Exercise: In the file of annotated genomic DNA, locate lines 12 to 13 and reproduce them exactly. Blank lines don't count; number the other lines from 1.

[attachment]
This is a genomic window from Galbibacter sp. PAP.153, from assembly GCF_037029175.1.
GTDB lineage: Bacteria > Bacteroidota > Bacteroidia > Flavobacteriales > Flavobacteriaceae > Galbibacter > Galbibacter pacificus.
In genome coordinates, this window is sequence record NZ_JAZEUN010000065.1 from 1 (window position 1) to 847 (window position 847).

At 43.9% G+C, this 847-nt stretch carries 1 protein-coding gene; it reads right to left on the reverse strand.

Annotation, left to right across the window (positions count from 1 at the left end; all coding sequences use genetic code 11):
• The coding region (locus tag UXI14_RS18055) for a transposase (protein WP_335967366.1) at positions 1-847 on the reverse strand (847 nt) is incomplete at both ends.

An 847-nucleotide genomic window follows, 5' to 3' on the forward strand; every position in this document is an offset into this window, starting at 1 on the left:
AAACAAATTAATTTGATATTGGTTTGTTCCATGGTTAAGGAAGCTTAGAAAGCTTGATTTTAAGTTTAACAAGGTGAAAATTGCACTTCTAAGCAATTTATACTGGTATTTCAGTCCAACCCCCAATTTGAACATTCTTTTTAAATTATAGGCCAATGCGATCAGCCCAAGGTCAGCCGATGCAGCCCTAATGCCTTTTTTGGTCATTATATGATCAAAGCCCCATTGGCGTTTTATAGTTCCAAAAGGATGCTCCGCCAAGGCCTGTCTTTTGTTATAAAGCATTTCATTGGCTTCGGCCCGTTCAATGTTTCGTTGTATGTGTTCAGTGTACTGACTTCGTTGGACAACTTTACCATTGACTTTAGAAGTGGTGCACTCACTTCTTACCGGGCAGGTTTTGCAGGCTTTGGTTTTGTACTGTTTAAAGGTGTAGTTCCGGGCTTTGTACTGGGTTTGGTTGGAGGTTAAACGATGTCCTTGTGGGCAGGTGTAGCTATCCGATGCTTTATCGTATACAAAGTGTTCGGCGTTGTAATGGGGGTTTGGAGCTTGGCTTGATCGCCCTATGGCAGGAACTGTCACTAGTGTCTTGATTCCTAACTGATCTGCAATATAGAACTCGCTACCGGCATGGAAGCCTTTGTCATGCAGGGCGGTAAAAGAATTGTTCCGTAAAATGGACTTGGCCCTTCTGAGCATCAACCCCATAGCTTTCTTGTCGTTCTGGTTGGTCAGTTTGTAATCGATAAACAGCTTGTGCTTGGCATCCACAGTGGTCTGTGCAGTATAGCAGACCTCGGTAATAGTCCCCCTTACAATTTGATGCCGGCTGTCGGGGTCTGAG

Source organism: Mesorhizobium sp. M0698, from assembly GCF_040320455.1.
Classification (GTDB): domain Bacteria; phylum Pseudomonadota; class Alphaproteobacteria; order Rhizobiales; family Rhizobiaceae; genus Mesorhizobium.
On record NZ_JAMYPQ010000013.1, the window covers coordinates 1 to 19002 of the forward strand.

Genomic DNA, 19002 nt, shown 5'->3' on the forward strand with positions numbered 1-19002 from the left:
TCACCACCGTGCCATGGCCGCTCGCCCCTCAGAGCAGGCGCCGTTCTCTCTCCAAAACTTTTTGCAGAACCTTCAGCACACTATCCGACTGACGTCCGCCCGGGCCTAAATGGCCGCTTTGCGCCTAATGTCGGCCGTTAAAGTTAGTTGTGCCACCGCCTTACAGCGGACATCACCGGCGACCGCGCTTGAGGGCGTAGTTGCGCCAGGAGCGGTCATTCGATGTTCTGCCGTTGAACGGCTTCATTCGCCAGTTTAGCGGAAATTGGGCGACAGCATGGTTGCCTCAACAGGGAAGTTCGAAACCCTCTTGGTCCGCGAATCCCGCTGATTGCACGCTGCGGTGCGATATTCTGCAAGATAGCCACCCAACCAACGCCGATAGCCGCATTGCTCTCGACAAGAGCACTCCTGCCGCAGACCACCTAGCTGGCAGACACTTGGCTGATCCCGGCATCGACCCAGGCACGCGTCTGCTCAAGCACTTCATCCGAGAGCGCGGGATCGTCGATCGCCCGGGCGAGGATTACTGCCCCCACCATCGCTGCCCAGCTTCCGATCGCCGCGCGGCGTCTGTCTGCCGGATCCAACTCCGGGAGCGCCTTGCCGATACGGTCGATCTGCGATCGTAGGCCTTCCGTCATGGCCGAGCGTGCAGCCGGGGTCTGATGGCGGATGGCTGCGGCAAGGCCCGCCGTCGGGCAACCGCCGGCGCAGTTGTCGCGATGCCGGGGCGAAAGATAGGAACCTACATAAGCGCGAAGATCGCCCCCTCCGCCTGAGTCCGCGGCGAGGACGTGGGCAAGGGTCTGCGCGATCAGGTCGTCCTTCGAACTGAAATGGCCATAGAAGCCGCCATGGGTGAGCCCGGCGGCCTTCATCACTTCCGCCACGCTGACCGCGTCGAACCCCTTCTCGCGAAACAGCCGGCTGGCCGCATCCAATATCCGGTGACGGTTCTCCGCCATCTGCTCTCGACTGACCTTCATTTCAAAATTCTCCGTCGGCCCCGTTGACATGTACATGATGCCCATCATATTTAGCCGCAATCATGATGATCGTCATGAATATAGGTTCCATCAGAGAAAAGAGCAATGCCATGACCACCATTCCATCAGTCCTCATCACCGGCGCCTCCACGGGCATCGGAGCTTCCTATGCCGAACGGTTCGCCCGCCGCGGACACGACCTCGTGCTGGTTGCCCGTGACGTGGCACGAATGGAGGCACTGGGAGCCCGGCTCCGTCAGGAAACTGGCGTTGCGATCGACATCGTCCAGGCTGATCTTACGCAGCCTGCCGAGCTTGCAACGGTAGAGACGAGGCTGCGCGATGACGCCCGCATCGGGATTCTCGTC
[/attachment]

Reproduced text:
Genomic DNA, 19002 nt, shown 5'->3' on the forward strand with positions numbered 1-19002 from the left:
TCACCACCGTGCCATGGCCGCTCGCCCCTCAGAGCAGGCGCCGTTCTCTCTCCAAAACTTTTTGCAGAACCTTCAGCACACTATCCGACTGACGTCCGCCCGGGCCTAAATGGCCGCTTTGCGCCTAATGTCGGCCGTTAAAGTTAGTTGTGCCACCGCCTTACAGCGGACATCACCGGCGACCGCGCTTGAGGGCGTAGTTGCGCCAGGAGCGGTCATTCGATGTTCTGCCGTTGAACGGCTTCATTCGCCAGTTTAGCGGAAATTGGGCGACAGCATGGTTGCCTCAACAGGGAAGTTCGAAACCCTCTTGGTCCGCGAATCCCGCTGATTGCACGCTGCGGTGCGATATTCTGCAAGATAGCCACCCAACCAACGCCGATAGCCGCATTGCTCTCGACAAGAGCACTCCTGCCGCAGACCACCTAGCTGGCAGACACTTGGCTGATCCCGGCATCGACCCAGGCACGCGTCTGCTCAAGCACTTCATCCGAGAGCGCGGGATCGTCGATCGCCCGGGCGAGGATTACTGCCCCCACCATCGCTGCCCAGCTTCCGATCGCCGCGCGGCGTCTGTCTGCCGGATCCAACTCCGGGAGCGCCTTGCCGATACGGTCGATCTGCGATCGTAGGCCTTCCGTCATGGCCGAGCGTGCAGCCGGGGTCTGATGGCGGATGGCTGCGGCAAGGCCCGCCGTCGGGCAACCGCCGGCGCAGTTGTCGCGATGCCGGGGCGAAAGATAGGAACCTACATAAGCGCGAAGATCGCCCCCTCCGCCTGAGTCCGCGGCGAGGACGTGGGCAAGGGTCTGCGCGATCAGGTCGTCCTTCGAACTGAAATGGCCATAGAAGCCGCCATGGGTGAGCCCGGCGGCCTTCATCACTTCCGCCACGCTGACCGCGTCGAACCCCTTCTCGCGAAACAGCCGGCTGGCCGCATCCAATATCCGGTGACGGTTCTCCGCCATCTGCTCTCGACTGACCTTCATTTCAAAATTCTCCGTCGGCCCCGTTGACATGTACATGATGCCCATCATATTTAGCCGCAATCATGATGATCGTCATGAATATAGGTTCCATCAGAGAAAAGAGCAATGCCATGACCACCATTCCATCAGTCCTCATCACCGGCGCCTCCACGGGCATCGGAGCTTCCTATGCCGAACGGTTCGCCCGCCGCGGACACGACCTCGTGCTGGTTGCCCGTGACGTGGCACGAATGGAGGCACTGGGAGCCCGGCTCCGTCAGGAAACTGGCGTTGCGATCGACATCGTCCAGGCTGATCTTACGCAGCCTGCCGAGCTTGCAACGGTAGAGACGAGGCTGCGCGATGACGCCCGCATCGGGATTCTCGTC